Smoke-free law is helping business
LOS ANGELES -- The number of bars complying with California's smoke-free workplace law has risen dramatically and, rather than losing business as some feared, revenue has increased since the 1998 cigarette ban.
"I think we've seen a cultural change," Jonathan E. Fielding, county director of public health, said Thursday in announcing results of a survey showing a 46 percent rise in bars complying with the smoke-free law.
"People now expect a smoke-free environment. While the level of support continues to increase, the bottom line is the bottom line -- and that is that business has increased," Fielding said.
Most important, Fielding said, is that there are more bar employees who are protected from the dangers of secondhand smoke.
"We are making great progress in educating the public, including smokers, about the dangers of secondhand smoke. More and more smokers are choosing to step outside instead of risking the health of those around them," Fielding said.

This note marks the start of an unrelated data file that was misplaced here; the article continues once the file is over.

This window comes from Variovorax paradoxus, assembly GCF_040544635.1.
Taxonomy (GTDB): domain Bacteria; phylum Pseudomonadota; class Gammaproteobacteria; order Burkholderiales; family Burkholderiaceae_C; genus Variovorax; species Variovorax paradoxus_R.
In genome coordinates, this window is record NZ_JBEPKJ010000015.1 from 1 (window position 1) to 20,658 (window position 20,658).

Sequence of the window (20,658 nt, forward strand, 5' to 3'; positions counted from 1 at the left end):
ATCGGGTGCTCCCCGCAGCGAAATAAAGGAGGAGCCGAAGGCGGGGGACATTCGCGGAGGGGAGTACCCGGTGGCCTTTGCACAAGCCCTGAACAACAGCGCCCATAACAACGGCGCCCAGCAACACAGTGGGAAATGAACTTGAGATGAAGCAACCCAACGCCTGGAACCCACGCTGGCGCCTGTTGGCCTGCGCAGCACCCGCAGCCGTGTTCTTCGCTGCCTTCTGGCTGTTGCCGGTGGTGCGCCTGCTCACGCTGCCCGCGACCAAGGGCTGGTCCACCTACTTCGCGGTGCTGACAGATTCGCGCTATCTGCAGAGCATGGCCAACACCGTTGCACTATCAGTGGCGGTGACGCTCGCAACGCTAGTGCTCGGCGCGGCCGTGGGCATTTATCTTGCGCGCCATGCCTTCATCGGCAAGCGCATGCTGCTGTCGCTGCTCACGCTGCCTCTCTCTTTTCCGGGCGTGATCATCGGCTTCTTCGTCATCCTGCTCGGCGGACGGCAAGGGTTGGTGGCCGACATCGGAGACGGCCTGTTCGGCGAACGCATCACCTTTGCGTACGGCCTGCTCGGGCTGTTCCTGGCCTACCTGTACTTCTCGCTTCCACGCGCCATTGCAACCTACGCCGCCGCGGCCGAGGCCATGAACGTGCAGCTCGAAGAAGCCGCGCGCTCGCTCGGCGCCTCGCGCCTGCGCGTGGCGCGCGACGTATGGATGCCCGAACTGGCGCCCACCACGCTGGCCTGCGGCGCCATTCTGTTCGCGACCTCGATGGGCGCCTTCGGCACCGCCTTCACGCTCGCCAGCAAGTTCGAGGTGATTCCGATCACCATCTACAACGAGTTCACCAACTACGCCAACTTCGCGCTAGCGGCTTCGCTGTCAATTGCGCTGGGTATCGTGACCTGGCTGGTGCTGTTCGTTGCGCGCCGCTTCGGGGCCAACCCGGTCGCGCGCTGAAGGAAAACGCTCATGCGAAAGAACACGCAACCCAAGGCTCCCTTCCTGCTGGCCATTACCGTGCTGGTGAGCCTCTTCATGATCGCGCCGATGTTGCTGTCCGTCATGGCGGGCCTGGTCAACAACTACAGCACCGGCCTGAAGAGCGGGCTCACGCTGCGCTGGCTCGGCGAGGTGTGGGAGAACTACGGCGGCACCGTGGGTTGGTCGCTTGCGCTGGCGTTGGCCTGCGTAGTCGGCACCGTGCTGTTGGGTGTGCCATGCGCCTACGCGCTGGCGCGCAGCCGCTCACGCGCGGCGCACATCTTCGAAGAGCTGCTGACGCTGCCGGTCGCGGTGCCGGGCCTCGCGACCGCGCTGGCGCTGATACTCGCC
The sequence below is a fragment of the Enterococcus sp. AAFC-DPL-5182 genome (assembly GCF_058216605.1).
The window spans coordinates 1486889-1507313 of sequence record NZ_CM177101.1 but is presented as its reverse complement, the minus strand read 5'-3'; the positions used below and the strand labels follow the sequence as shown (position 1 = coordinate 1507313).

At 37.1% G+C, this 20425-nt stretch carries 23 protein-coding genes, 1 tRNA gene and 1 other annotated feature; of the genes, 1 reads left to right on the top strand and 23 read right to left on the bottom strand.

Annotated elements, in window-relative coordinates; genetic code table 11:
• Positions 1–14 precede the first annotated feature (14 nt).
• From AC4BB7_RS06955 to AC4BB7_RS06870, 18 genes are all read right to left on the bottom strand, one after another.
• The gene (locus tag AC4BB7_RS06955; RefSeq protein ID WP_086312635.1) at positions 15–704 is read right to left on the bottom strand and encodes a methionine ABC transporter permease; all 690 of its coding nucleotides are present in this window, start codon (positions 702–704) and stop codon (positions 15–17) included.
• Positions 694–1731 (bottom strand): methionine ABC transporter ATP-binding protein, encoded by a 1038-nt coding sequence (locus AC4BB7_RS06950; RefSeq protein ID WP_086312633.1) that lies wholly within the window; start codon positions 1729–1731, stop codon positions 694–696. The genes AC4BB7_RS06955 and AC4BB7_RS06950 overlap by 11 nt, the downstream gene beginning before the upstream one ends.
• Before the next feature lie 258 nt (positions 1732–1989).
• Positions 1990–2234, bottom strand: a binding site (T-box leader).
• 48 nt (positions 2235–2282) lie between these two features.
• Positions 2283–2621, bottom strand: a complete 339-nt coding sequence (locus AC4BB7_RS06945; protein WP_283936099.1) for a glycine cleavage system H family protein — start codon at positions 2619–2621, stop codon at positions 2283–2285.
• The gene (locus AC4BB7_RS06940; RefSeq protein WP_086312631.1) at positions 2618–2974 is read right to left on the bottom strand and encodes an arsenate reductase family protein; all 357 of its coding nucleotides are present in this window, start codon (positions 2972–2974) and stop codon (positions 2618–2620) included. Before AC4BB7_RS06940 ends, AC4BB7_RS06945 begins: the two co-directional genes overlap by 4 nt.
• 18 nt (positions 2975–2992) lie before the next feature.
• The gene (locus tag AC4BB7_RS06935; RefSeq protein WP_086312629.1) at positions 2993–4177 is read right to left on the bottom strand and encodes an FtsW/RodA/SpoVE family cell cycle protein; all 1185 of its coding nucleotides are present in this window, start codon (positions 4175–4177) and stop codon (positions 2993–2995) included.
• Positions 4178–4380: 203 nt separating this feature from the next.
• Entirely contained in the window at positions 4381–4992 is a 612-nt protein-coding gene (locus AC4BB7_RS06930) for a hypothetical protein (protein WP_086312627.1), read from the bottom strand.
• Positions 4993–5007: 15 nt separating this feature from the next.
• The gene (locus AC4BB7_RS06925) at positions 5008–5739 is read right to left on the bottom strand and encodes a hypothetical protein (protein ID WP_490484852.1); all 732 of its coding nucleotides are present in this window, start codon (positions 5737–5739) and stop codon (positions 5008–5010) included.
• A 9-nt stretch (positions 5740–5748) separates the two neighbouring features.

The county survey of 600 to 700 establishments with liquor licenses, picked at random, found a 46 percent increase in compliance by stand-alone bars. Overall, including restaurants with bars, compliance was up 15 percent.
Strong public support and stepped-up law enforcement has also helped with the compliance effort.
Los Angeles County Supervisor Zev Yaroslavsky joined in the compliance announcement.
"Despite the tobacco industry's false predictions of doom and gloom when the smoke-free bar law was enacted in January 1998, support for the law continues to increase and business among California restaurants and bars continues to grow," Yaroslavsky said.
Mark Lifland, owner of the Philly West bar in West Los Angeles, said he's benefited from the smoke-free workplace law.
"Our employees and customers appreciate a smoke-free environment," Lifland said. "We've saved money in routine maintenance and cleaning costs associated with smoking. The bar smells clean. And, most importantly, we're protecting our employees and our business has increased."
Fielding added: "People want it smoke-free. No worker should have to choose between their livelihood and their health."